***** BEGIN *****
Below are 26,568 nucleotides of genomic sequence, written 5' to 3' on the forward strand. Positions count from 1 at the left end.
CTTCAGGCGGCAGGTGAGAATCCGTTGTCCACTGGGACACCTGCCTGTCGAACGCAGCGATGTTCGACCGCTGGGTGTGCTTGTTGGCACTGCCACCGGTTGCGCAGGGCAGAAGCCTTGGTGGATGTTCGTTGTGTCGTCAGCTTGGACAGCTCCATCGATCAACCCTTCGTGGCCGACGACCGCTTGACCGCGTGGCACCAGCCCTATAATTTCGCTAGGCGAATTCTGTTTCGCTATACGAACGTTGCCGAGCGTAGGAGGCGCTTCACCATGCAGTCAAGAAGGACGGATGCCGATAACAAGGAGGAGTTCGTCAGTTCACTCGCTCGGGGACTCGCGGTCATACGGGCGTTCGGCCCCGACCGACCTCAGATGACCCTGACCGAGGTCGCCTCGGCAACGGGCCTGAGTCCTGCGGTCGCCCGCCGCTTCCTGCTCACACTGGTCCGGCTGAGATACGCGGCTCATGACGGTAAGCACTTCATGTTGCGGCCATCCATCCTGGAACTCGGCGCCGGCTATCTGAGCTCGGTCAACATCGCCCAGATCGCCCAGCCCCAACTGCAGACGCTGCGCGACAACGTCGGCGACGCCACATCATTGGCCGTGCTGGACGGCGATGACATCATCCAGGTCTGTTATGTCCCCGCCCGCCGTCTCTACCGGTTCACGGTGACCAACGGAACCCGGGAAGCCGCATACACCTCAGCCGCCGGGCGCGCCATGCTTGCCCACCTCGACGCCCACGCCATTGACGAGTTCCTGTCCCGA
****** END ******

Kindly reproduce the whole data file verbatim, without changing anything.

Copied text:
Below are 26,568 nucleotides of genomic sequence, written 5' to 3' on the forward strand. Positions count from 1 at the left end.
CTTCAGGCGGCAGGTGAGAATCCGTTGTCCACTGGGACACCTGCCTGTCGAACGCAGCGATGTTCGACCGCTGGGTGTGCTTGTTGGCACTGCCACCGGTTGCGCAGGGCAGAAGCCTTGGTGGATGTTCGTTGTGTCGTCAGCTTGGACAGCTCCATCGATCAACCCTTCGTGGCCGACGACCGCTTGACCGCGTGGCACCAGCCCTATAATTTCGCTAGGCGAATTCTGTTTCGCTATACGAACGTTGCCGAGCGTAGGAGGCGCTTCACCATGCAGTCAAGAAGGACGGATGCCGATAACAAGGAGGAGTTCGTCAGTTCACTCGCTCGGGGACTCGCGGTCATACGGGCGTTCGGCCCCGACCGACCTCAGATGACCCTGACCGAGGTCGCCTCGGCAACGGGCCTGAGTCCTGCGGTCGCCCGCCGCTTCCTGCTCACACTGGTCCGGCTGAGATACGCGGCTCATGACGGTAAGCACTTCATGTTGCGGCCATCCATCCTGGAACTCGGCGCCGGCTATCTGAGCTCGGTCAACATCGCCCAGATCGCCCAGCCCCAACTGCAGACGCTGCGCGACAACGTCGGCGACGCCACATCATTGGCCGTGCTGGACGGCGATGACATCATCCAGGTCTGTTATGTCCCCGCCCGCCGTCTCTACCGGTTCACGGTGACCAACGGAACCCGGGAAGCCGCATACACCTCAGCCGCCGGGCGCGCCATGCTTGCCCACCTCGACGCCCACGCCATTGACGAGTTCCTGTCCCGA